Does Jon Jones’ impending return cast a shadow over UFC 192’s main event? Why or why not? Given the hit and run case was resolved within five months, did the UFC overreact in stripping Jones of the title?
RICH HANSEN, MMATORCH COLUMNIST
The shadow that looms over the UFC light heavyweight division is there now, it has been there since Jon Jones was stripped of his title, and it will remain there until he fights to regain the championship (or, dios mio, until he loses a non-title fight if he takes a non-title fight in his return). That’s undeniable. There’s nothing Daniel Cormier could have done upon beating Anthony Johnson in May to remove or even lessen the pall that hangs over the division. That said, there’s a slight break in the clouds over yonder, and the shadows are actually starting to dissipate now that we know that Jon Jones is going to avoid prison time (assuming he keeps his nose clean. Get it? If Cokey McSnorterson keeps his nose clean? Too subtle?). Anyhoooo, Either Cormier or Gustafsson are going to be able to call out Jones on Saturday night, and not in a futile Alistair-Overeem-Calling-Out-Brock-Lesnar kind of way. There’s a real, tangible end game in the division now, and that should be a welcome development for all fight fans*.
* – Except for fans of the winner of Saturday night’s main event, of course. That man is going to go down, and go down hard.
FRANK HYDEN, MMATORCH CONTRIBUTOR
Hell yeah they overreacted in stripping him. I said that at the time, along with many, many others. It was ridiculous at the time, and it looks even dumber now. It casts a shadow, no doubt. Primarily because the two men competing for the UFC Light Heavyweight Title have both lost to Jon Jones. With Gustafsson it was a really close decision loss, but Cormier got dominated and controlled in his loss to Jones. The timing of this plea deal is also casting a shadow over this fight, but you do what you can to mitigate that. The UFC has to acknowledge it and get out in front of this story. If they plan to have Jones fight the winner, they need to announce it now. Jones will cast a shadow on this fight regardless of whether or not the UFC acknowledges him, so they should try to make it part of the story of the fight and use it to hype the return of Jones.
BRAD WALKER, MMATORCH COLUMNIST
First let me say that it doesn’t cast a shadow but it creates intrigue. Can a returning yet dishonored Jones return in invincible form and defeat either Gustafsson or Cormier for a second time? Or will his mind be elsewhere? He’s dug a hell of a hole for himself, now we have to see if he’s capable of climbing back into the good graces of UFC the fans and his peers, so I don’t think there’s a shadow but there’s definitely a level of excitement to seeing him return. And I think stripping him of the title was absolutely the right thing to do. It’s not about how long he was out, it’s about the fact that he swore after the cocaine incident that he was going to get on the right path and make better choices only to show us he was still making bad choices; he inflicted undue harm on a pregnant woman and ran away from his accident much the same way he’s run away from his problems in the past. I wouldn’t want the belt on him, it would be a nightmare if he did something else stupid in that span that made UFC look silly for not taking it off of hi;, even if it was precautionary it was the right move.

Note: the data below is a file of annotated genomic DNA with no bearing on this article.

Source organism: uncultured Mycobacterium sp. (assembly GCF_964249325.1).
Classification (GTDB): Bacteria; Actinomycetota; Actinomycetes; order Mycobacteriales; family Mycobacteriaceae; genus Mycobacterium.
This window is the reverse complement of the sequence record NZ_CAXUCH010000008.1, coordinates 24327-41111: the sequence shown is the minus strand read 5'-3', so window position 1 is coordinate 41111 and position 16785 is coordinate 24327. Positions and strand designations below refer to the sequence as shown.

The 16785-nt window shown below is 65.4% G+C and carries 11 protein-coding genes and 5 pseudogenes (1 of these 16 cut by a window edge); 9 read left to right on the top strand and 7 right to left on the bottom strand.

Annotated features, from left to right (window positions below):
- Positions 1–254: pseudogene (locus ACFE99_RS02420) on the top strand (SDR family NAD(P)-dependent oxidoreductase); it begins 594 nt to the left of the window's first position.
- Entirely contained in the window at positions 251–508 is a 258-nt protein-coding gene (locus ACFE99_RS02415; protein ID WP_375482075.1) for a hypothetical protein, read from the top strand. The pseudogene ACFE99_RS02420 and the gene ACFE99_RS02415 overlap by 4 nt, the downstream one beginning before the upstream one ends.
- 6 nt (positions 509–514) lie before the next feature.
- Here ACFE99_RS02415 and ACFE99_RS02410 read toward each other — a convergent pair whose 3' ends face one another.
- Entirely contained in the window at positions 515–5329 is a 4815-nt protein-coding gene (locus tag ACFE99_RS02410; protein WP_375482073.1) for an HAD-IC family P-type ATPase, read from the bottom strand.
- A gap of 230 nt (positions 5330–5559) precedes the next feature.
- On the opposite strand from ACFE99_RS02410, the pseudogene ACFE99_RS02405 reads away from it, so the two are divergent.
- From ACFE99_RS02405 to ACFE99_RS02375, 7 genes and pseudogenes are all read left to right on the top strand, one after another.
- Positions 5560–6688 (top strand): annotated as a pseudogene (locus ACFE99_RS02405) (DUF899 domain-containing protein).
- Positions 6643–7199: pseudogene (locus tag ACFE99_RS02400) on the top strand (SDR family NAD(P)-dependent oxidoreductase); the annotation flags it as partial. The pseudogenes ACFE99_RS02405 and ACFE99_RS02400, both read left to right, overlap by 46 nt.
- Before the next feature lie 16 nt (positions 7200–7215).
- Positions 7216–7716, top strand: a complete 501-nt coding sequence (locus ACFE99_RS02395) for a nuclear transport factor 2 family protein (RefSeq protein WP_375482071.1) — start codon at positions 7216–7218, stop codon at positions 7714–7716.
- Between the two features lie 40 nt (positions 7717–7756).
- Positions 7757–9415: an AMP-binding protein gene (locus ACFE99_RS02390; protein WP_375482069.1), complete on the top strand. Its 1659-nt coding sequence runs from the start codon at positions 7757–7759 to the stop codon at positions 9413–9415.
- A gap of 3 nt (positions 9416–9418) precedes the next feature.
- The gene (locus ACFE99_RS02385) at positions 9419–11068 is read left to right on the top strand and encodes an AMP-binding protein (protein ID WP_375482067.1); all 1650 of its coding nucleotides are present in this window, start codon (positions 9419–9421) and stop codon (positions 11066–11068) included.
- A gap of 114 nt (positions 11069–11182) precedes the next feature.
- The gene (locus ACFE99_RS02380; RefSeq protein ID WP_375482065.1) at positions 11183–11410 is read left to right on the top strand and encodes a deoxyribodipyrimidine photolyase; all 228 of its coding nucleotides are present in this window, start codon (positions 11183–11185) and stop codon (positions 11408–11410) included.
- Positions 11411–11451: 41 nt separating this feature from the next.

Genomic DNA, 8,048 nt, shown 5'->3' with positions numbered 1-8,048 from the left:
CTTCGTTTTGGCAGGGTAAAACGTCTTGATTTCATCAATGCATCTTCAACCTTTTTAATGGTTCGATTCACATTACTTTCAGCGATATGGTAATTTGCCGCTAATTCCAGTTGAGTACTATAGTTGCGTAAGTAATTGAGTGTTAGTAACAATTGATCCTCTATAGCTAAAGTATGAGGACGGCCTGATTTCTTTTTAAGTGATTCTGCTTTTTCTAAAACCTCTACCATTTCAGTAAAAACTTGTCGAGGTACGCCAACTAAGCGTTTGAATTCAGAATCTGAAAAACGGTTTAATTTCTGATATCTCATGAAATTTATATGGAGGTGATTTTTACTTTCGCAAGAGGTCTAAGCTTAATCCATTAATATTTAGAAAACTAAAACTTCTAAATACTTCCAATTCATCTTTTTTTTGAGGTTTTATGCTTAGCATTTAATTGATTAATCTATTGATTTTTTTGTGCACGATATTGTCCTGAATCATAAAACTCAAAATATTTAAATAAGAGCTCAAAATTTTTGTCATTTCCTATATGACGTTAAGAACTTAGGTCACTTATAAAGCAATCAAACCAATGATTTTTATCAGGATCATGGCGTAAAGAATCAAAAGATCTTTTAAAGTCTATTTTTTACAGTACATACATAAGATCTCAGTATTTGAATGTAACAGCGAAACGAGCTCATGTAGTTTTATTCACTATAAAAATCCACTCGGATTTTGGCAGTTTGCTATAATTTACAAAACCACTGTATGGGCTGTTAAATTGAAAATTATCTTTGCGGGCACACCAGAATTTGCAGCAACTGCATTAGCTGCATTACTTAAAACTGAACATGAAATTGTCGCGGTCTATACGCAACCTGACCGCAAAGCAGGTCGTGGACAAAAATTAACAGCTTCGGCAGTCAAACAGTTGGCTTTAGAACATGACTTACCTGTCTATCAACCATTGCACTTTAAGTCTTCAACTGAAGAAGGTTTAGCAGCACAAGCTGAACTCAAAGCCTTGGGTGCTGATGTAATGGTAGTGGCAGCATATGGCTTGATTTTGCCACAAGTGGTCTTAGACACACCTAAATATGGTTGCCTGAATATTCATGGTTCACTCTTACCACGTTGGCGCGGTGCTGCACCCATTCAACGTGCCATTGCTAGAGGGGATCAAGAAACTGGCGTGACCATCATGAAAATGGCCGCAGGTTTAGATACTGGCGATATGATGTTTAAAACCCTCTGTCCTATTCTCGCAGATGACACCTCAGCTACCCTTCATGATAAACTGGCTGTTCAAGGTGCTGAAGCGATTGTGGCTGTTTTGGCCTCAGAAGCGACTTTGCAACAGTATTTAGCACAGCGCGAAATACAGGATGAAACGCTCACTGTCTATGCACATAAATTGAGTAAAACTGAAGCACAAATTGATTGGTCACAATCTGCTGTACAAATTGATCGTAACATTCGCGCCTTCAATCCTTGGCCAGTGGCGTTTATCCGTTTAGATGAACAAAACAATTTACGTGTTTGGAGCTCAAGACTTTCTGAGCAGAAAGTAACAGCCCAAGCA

MICHAEL BANE, MMATORCH CONTRIBUTOR
It doesn’t cast a shadow any bigger than was already there. Everyone in the world, other than Daniel Cormier, knows that the Light Heavyweight Title that DC holds doesn’t mean much until he beats Jones or Jones just quits the sport for good. It might as well be an interim title, useful for promotion and keeping the division moving along in a somewhat organized manner, but not usually indicative of who the best fighter is. UFC 192’s main event is an interesting fight that I’m looking forward to watching. My mindset of its significance isn’t any different with the knowledge that the Jones situation is resolved sooner rather than later.
Overreaction? We’re talking about endangering two human lives here with irresponsible behavior. This is a much more important thing than our mere entertainment. What if Jones had made the woman lose the baby, or killed them both? Thankfully, those things did not happen, but we were incredibly close to those scenarios playing out. Stripping Jones of his title was not about MMA. It was about punishing Jones, and making a statement that those types of actions, people, and behavior are not acceptable. Jones is going to learn a very hard lesson here. He’s not just taking an extended break from fighting, going to “rehab” again, or paying some money before everything returns to the status quo. His shot at Silva’s consecutive title defense record is likely gone. It was an important goal of his, and it’s going to be a pretty sullen moment for him when Demetrious Johnson breaks it and he doesn’t. Horrible, deplorable, despicable actions should have consequences that matter.
I understand why this is a question. But a step back and the perspective of what we’re really dealing with makes the answer easy. If I fired an employee for this type of behavior, no one likely bats an eye. It’s only because millions of people happen to know who Jon Jones is and what his punishment was that we’re even debating it. Jones is a very lucky individual. He’s athletically blessed, has a lot of money, and has the opportunity to do great things. He’s lucky that what he did hasn’t permanently ruined his life or the lives of that woman and her family. The UFC took a strong stance on their view and treatment of what he did, and it was the right one. The fact that it may be (completely is) inconsistent with how they’ve previously handled things doesn’t make what they did any less right. Hopefully Jones takes notice, learns from what he did, and grows up.
[Jon Jones art by Grant Gould (c) MMATorch.com]